Iqaluit (ᐃᖃᓗᐃᑦ in Inuktitut syllabics; formerly, Frobisher Bay, ) is the capital and largest settlement of the Canadian territory of Nunavut, and is located on a south-eastern inlet of Baffin Island. As of 2008, the population stood at just over 7,100 people.
Iqaluit started life as the site of an American Air Force base in 1942. In 1984 the settlement formerly known as Frobisher Bay changed its name back to Iqaluit. Iqaluit means place of many fish.
Get in 
Iqaluit is generally accessible only by air and, under the right ice conditions, by sea. Iqaluit has no roads leading to any parts outside of Iqaluit.
By air 
- Canadian North  offers scheduled jet aircraft flights to / from Iqaluit and Edmonton, Calgary and Ottawa. First Air  offers scheduled flights to/from Iqaluit and Montreal, Ottawa and Edmonton as well as many other far northern towns.
Air Canada had formerly operated non-stop service to Iqaluit (YFB) from Ottawa (YOW), via its regional carrier, Air Canada Jazz on Canadair Regional Jets (CRJ), but has discontinued this route as of August 1, 2011.
Get around 
Most things are within walking distance, temperature dependent; taxis are $6 flat fee anywhere. In the summer, you can rent bicycles from the visitor's centre.
- Crystal II - an ancient Inuit camping ground which has lasted for thousands of years, mainly because it is still used even this day. It is located near the end of the road towards the dump. You will need to have local assistance to find the site.
- Nunavut Legislature - the location of Nunavut's legislative assembly. You may look around the main floor of the building, but be sure to announce yourself to the security guard before going too far. The main entrance of the Legislature has two spires of wood which resembles a Qamotiq, a type of Inuit dog sled.
- St Jude's Anglican Cathedral - a white, domed and spired church building designed to resemble an igloo, the interior of which was recently (November 2005) destroyed by fire and has since been demolished. There are plans to rebuild the Cathedral in the future.
Museums and Galleries 
- The Nunatta Sunakkutaangit Museum - houses a large collection of Inuit and Arctic artifacts and art. It is on the beach in a white and red building.
- Iqaluit Public Library - a public library which houses a very informative Nunavut tourism office. A smaller museum of Arctic animals is located in the building beside the tourism office.
- The Baffin regional visitors center has information on the whole territory as well as displays on local wildlife and culture in an adjoining museum.
- Visit Sylvia Grinnell River.
- Attend Toonik Tyme, the annual spring festival, which is usually in early April. Includes a huge variety of community events, including snow-mobile and ski races, concerts and feasts.
- Attend Alianait, the annual arts festival which draws musicians and other performers from the circumpolar Arctic and from around the world. Alianait is always in late June.
- Hire a guide to: take you "out on the land," take you boating, fishing, hunting, or just touring.
- Take a kite-skiing lesson.
- Go dog-sledding. There are several dog team owners in town who take visitors out for an afternoon or overnight.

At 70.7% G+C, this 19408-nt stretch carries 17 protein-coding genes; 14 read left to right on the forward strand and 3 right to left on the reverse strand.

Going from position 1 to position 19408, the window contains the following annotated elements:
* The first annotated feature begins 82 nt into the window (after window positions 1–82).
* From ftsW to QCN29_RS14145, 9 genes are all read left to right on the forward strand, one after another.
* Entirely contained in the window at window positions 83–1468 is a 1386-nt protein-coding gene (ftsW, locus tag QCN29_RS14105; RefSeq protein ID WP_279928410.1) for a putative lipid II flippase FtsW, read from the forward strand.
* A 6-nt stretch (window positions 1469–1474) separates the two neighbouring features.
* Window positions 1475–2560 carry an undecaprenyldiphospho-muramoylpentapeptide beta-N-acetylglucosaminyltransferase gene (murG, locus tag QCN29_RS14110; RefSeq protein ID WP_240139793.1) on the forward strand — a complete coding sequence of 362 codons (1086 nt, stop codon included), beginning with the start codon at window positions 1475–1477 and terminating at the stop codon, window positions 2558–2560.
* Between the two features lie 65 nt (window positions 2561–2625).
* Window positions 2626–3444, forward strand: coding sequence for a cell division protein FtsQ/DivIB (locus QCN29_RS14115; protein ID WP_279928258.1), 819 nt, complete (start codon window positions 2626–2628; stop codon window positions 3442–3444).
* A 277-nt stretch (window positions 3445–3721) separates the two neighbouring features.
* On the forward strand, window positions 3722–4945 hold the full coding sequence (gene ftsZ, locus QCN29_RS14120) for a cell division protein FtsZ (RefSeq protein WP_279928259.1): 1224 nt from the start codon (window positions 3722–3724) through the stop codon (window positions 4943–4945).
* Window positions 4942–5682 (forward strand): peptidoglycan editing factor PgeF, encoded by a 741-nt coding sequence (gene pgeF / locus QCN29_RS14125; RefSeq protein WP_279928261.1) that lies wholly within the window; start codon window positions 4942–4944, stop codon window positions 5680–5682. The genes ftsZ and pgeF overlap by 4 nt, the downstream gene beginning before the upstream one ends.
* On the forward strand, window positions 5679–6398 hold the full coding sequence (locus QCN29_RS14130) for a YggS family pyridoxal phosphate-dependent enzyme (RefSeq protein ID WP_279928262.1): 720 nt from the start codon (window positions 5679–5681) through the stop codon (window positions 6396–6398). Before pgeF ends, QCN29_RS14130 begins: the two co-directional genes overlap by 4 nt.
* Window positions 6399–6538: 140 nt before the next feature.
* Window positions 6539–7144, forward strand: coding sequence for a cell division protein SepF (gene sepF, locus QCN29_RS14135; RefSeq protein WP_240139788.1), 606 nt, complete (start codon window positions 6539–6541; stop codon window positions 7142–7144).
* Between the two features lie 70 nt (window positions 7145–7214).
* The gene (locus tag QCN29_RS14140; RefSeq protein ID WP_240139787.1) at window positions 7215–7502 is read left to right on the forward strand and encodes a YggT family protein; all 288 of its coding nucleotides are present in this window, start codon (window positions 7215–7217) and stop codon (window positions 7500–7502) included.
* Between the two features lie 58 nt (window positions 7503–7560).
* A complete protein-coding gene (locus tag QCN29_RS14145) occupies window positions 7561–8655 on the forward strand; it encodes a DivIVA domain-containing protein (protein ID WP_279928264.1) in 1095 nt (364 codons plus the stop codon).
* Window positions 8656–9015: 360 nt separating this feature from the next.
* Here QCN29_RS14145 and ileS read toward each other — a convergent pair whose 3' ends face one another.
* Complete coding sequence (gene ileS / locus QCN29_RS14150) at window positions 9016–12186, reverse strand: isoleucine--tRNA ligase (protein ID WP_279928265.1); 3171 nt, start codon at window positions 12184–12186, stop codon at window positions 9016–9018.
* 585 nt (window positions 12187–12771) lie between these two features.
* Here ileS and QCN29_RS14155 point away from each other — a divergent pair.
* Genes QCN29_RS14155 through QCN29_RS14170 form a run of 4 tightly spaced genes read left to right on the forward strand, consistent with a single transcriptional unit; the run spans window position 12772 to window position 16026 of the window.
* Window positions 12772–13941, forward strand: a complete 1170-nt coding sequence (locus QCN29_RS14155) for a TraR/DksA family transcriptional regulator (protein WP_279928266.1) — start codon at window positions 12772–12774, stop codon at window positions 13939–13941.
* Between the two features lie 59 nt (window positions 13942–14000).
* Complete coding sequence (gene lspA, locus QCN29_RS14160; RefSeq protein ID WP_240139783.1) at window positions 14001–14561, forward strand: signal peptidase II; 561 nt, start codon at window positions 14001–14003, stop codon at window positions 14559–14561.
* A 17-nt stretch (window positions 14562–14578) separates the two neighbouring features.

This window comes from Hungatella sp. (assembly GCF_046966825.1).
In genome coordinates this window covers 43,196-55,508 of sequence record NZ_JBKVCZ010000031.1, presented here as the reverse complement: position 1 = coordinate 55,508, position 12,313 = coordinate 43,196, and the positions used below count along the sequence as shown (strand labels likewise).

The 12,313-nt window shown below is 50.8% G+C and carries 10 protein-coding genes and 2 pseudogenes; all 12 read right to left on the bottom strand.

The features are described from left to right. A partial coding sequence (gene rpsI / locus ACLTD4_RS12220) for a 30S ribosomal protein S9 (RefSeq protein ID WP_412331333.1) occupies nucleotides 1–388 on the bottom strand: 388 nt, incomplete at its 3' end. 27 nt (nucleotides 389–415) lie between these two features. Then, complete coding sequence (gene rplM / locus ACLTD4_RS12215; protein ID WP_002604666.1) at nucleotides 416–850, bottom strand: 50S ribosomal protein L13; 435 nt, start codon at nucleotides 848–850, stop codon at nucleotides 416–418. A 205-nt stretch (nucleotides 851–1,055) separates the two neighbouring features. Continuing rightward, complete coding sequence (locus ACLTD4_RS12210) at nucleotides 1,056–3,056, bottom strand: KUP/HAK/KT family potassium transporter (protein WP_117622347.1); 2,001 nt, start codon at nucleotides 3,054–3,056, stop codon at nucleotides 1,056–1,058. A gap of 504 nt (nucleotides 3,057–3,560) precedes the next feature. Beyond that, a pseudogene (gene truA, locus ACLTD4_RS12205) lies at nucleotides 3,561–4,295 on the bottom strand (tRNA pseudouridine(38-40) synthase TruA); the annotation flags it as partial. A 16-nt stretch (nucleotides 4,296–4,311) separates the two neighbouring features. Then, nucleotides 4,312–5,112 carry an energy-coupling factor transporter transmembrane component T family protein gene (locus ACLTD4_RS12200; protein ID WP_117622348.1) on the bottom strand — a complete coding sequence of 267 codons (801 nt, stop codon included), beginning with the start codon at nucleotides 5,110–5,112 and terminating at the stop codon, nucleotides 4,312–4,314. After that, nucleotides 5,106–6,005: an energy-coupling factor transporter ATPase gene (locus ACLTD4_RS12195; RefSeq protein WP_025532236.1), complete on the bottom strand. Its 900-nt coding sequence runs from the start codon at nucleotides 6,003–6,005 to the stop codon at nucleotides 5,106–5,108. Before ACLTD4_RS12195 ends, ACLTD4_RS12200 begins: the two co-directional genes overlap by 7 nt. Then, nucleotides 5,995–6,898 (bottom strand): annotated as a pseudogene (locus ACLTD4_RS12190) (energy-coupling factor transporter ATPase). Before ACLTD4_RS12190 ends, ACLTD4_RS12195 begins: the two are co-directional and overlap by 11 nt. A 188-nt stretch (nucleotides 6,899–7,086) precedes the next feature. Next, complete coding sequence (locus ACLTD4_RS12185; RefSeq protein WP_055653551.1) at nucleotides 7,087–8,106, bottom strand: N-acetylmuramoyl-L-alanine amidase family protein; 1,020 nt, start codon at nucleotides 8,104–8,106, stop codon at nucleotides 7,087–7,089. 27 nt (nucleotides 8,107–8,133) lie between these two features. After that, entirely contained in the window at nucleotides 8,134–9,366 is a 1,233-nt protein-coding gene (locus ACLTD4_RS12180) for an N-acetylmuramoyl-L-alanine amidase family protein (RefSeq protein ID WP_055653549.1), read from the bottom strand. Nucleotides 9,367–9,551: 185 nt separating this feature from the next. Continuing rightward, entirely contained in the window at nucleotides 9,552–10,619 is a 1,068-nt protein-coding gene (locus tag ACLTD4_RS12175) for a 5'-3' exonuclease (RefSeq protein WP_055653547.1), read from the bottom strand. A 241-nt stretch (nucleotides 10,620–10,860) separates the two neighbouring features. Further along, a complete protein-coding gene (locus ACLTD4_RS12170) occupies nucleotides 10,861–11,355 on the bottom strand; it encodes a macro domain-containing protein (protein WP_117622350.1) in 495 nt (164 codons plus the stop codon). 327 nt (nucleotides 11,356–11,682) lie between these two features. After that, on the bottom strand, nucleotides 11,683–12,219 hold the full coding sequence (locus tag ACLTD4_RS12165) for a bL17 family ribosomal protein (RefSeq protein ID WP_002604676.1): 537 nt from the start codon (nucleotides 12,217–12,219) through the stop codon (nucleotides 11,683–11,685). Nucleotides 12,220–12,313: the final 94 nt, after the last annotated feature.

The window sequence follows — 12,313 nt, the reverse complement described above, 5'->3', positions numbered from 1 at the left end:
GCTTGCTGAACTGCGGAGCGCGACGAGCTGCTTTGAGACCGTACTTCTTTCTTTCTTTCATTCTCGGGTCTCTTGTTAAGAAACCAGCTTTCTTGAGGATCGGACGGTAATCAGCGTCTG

- Go to Malikaat, a beautiful gift store at the centre of town that sells Inuit-made art, clothing, and jewelery. They also sell beautiful things from other communities in the circumpolar north.
- Grind 'n' Brew down on the beach - serves coffee, pizza and sandwiches.
- Northern Lights Cafe downtown in the Royal Bank building, also known as Igluvut Building.
- Caribrew Cafe in the Frobisher Inn - serves espresso drinks, coffee, tea, baked goods, sandwiches, salads and soups.
- Gallery Dining Lounge - nice restaurant in the Frobisher Inn. Brunch on Sundays.
- Waters' Edge Restaurant in Hotel Arctic, owned by the Waters sisters. Brunch on Sundays.
- Discovery Inn Dining Lounge in the Discovery Inn, known affectionately as "the disco." French cuisine with some pub-style options, too. Salad bar at lunch. Home-made soups.
- The Navigator Inn, also known as "the nav," has a restaurant. They serve Chinese food and greasy spoon spoon food. Their Kooyoo Burger is very popular.
- The Royal Canadian Legion is a very popular place to go on Friday and Saturday nights. Live music on one side. Dance floor and pool tables on the other. You need to be a member of the Legion or have a member sign you in.
- Kicking Caribou Pub at Hotel Arctic is a good place to relax. Live music on Friday nights. Open Mic night on Wednesdays. Good pub food.
- The Storehouse, in the Frobisher Inn, is almost always busy... big screen for hockey, pool tables, dance floor, fire places and comfy chairs.
- For good old coffee and some essential community history, visit the Grind 'n' Brew Cafe in "the 200s," by the breakwater. A 5 minute walk from the Visitor's Centre. Very popular place for pizza take-out, too.
Only hotels/inns are:
- Discovery Lodge Hotel 
- Frobisher Inn
- Navigator Inn
- Accommodations by the Sea 
- Nova Hotel
- Capital Suites
- Pearson's arctic homestay (979-6408) Run by a colorful former mayor offers B&B for C$100 a night.
- Toonoonik Hotel Has a dining room and charges C$100/C$125 for singles/doubles.
- Try "couch-surfing"--several couchsurfing members are based in Iqaluit.
- When the college is not in session, visitors can stay out at the college residence, which costs much less than local hotels.
- Check on the Facebook page "Iqaluit Couchsurfers and House-sitters" for other affordable options.